*106 3 92 P Chapter 3 Introduction to Grassmannians and lines in 4 matrix with One way to obtain this relation is to note that the determinant of the 4 repeated rows 1 0 a a a a 1;1 1;2 1;3 1;4 C B a a a a C B 2;3 2;1 2;4 2;2 C B a a a a A @ 1;3 1;1 1;4 1;2 a a a a 2;2 2;4 2;3 2;1 must be 0. Expanding this determinant as a sum of products of minors of the first two ̈ rows and of the last two rows, all of which are Pl ucker coordinates, we obtain (3.1) p 0: p D p p C p p 1;4 2;3 1;3 3;4 1;2 2;4 dim G.2;4/ 4 ), it generates the homogeneous As this is an irreducible polynomial (and D 5 , which is thus a smooth quadric. G.2;4/ ideal of P n G.2;n/ is cut out by In fact, for any , the ideal of the Grassmannian of 2-planes ̈ ucker coordinates similar to the polynomial (3.1) quadratic polynomials in the Pl above. P V 2 e is a basis of V and D ;:::;e p More precisely, if e , then the ^ e 2 V 1 n a b a;b polynomials ̊ p WD p n p p a < b < c < d p C p 1 g j D 0 a;c b;c a;d c;d a;b a;b;c;d b;d Pl minimally generate the ideal of the Grassmannian. These are the ucker relations in ̈ ̈ . We will describe the Pl ucker relations in G.2;n/ the special case of the Grassmannian general following Proposition 3.2. g Another way to characterize the collection of polynomials g defining f a;b;c;d .1;n/ , in characteristic not equal to 2, is that they are the coefficients of the element G V V 4 2 2 2 0 — in other words, an element D 2 is decomposable if and only if V V ^ D 0 . These coefficients may be characterized (up to a factor of 2) as the Pfaffians of a skew-symmetric matrix. Exercises 3.17–3.22 describe a number of aspects of the projective geometry of the ̈ Grassmannian in the Pl ucker embedding. 3.2.2 Covering by affine spaces; local coordinates Like a projective space, a Grassmannian D G.k;V / can be covered by Zariski G .n k/ -dimensional subspace open subsets isomorphic to affine space. To see this, fix an Ä V , and let U : be the subset of k -planes that do not meet Ä Ä U Df ƒ 2 G j ƒ \ Ä D 0 : g Ä G : In fact, if we take w This is a Zariski open subset of to be any basis for ;:::;w 1 n k Ä and set D w , then we have ^^ w 1 n k V k ¤ ^ ! j V / ; g 0 P G 2 Œ!ç Df U . Ä*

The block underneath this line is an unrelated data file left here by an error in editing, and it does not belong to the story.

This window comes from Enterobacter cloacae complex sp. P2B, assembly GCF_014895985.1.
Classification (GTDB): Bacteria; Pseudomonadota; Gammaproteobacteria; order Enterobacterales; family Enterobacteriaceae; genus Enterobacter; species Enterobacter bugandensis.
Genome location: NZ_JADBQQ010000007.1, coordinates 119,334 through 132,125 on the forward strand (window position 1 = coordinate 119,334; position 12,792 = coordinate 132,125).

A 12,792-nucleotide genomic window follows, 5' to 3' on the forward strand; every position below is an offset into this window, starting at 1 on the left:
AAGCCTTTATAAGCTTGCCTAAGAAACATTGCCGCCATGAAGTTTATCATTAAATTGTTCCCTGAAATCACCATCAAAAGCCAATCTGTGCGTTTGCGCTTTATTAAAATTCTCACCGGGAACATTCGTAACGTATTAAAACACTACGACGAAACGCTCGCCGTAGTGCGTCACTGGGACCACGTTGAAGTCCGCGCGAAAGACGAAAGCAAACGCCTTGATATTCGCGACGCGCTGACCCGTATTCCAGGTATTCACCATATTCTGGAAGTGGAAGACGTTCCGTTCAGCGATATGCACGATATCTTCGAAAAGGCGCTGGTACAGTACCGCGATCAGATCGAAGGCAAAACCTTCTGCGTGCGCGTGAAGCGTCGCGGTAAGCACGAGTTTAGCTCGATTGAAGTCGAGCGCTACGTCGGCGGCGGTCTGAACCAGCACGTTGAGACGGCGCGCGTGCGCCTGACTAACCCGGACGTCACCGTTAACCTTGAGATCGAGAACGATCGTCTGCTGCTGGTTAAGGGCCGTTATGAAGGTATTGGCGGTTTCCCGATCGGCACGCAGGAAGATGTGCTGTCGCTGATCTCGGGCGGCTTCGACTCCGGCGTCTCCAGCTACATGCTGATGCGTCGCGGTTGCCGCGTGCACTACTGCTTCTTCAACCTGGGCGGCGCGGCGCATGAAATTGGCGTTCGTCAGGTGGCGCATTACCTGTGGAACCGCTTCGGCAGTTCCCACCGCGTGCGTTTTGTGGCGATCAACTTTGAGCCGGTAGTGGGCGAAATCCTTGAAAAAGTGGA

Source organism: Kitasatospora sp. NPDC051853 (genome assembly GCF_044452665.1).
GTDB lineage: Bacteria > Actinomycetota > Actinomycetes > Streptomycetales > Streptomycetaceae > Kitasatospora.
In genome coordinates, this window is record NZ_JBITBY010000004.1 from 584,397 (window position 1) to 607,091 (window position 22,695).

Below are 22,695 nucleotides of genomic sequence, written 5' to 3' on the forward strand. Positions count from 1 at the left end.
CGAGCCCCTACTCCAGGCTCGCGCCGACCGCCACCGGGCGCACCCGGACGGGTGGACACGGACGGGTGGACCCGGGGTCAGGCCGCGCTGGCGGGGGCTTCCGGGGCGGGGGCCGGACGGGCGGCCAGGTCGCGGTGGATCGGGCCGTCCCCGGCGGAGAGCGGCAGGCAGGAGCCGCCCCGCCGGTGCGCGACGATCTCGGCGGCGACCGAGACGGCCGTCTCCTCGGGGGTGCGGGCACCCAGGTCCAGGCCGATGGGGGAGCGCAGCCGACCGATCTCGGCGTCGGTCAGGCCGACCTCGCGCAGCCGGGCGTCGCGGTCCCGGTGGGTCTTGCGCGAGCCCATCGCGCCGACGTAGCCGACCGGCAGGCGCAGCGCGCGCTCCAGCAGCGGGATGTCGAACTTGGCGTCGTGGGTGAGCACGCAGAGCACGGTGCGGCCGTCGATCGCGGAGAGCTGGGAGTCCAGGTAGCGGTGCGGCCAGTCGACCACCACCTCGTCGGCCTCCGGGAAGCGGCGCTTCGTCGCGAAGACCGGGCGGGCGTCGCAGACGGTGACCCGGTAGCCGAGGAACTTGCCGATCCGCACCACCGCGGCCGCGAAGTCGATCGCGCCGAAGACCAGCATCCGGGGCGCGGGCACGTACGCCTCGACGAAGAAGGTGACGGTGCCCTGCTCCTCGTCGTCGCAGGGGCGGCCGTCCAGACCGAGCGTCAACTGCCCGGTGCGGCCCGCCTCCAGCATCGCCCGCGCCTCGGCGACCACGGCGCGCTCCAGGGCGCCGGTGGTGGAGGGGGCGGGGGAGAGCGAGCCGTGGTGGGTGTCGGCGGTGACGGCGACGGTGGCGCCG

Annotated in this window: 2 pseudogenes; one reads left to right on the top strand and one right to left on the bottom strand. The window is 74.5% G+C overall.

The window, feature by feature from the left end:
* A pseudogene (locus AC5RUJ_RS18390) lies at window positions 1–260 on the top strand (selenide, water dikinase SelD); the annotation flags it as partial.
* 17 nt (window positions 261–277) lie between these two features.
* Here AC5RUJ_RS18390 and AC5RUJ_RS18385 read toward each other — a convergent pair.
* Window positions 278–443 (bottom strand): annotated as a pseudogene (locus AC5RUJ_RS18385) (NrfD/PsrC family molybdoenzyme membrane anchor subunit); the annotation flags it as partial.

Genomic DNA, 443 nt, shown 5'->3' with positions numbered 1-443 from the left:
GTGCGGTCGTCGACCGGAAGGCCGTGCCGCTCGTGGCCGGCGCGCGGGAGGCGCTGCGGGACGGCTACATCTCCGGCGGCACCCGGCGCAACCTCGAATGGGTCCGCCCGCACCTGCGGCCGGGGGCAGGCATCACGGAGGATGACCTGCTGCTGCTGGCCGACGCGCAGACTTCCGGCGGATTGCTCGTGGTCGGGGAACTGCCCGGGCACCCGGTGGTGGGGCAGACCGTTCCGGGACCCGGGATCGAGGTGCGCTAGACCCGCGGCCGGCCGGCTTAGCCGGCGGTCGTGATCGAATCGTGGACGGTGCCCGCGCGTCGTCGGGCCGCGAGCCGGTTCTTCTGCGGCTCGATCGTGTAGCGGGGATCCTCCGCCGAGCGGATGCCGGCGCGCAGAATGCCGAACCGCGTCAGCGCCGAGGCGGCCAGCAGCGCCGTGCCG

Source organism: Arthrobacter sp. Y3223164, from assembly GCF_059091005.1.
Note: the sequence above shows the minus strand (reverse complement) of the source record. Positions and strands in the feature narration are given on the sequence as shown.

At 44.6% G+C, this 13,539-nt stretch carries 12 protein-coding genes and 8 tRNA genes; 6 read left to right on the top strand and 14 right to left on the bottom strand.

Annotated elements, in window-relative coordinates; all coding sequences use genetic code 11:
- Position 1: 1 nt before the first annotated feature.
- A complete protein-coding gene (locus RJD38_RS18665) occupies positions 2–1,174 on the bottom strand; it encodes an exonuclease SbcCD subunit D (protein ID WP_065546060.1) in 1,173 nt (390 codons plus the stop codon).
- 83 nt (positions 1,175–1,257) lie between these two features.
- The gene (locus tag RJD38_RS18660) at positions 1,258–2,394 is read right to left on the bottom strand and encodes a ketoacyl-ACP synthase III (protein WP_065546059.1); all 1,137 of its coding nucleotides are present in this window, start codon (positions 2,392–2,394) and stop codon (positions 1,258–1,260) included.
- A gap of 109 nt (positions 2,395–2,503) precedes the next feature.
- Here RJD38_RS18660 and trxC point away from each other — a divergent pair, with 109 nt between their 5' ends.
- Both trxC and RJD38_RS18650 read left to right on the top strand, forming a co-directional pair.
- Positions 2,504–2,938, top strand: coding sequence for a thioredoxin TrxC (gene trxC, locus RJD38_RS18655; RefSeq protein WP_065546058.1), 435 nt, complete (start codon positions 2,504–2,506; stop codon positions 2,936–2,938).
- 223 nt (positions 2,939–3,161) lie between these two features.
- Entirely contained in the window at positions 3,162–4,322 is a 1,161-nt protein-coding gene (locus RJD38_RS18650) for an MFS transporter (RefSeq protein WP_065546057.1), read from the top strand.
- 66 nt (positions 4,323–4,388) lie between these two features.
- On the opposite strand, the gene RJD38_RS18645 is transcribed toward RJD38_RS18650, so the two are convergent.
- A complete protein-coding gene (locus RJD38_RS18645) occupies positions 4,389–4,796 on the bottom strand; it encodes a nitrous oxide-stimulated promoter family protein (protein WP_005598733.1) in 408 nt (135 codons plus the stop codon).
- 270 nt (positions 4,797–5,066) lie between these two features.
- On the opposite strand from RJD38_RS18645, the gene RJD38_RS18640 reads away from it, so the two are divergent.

107 Introduction to Grassmannians Section 3.2 93 U corre- is the complement of the hyperplane section of from which we see that G Ä ̈ sponding to the vanishing of a Pl ucker coordinate (though not all hyperplane sections of ̈ G ucker embedding have this form). in the Pl k/ k.n A G.k;n/ . We claim now that the open set is isomorphic to affine space U Ä U To see this, we first choose an arbitrary point that will play the role of the Œç 2 Ä -plane V complementary to Ä , so that we have a direct-sum k origin; that is, fix a D decomposition ̊ Ä . Any k -dimensional subspace ƒ V complementary V Ä Ä modulo — call this map to — and projects isomorphically to projects to Ä Ä modulo . Thus ƒ is the graph of the linear map — call this map 1 Ä W ' V D ̊ Ä ! ƒ Ä: ! Ä W Ä is a subspace ƒ ̊ ! D V Conversely, the graph of any map ' . These two correspondences establish a bijection Ä complementary to k/ k.n Š : .;Ä/ Hom Š U A Ä V e ;:::;e To make this explicit, suppose we choose a basis for consisting of a basis 1 k followed by a basis e for ;:::;e for Ä . If ƒ 2 U -plane then the preimages is a k n Ä C 1 k 1 1 is the row space of the matrix ;:::; form a basis for ƒ e . Thus 2 ƒ e ƒ 1 k 0 1 ::: a 1 0 ::: 0 a a 1;2 1;1 1;n k B C ::: a 0 1 ::: 0 a a 2;1 2;2 2;n k B C D B ; B C : : : : : : : : : : : : : : @ A : : : 0 : : : : 0 0 ::: 1 a ::: a a k;n k;2 k;1 k A D .a in the / is the matrix representing the linear transformation ' W ! Ä where i;j given bases. Since there is a unique vector in projecting (mod Ä ) to each e ƒ 2 , this i matrix representation is unique. The bijection defined above sends 2 U to the linear ƒ Ä D transformation given by the transpose of the matrix A ! .a . / Ä i;j If we start with any representation of ƒ as the span of the rows of a k n matrix 0 ̈ V , then the Pl B ucker coordinate p with respect to the given basis of , which 1;2;:::;k 0 is the determinant of the submatrix consisting of the first B , is nonzero. columns of k 0 on the left by the inverse of this submatrix gives us back the matrix B B Multiplying 0 k minors of B above, and thus the k k minors of B k multiplied by the are the 0 inverse of the determinant of the first k k minor of B . On the other hand, we can realize the entry a minor of of A , up to sign, as a k k i;j k k submatrix in which we take all the first k : It is (up to sign) the determinant of the B i -th, and put in instead the .k C j/ -th column. Thus we may write columns except for the p .ƒ/ O 1;:::;i C 1; j i;i C 1;:::;k;k ; D a ̇ i;j p .ƒ/ 1;:::;k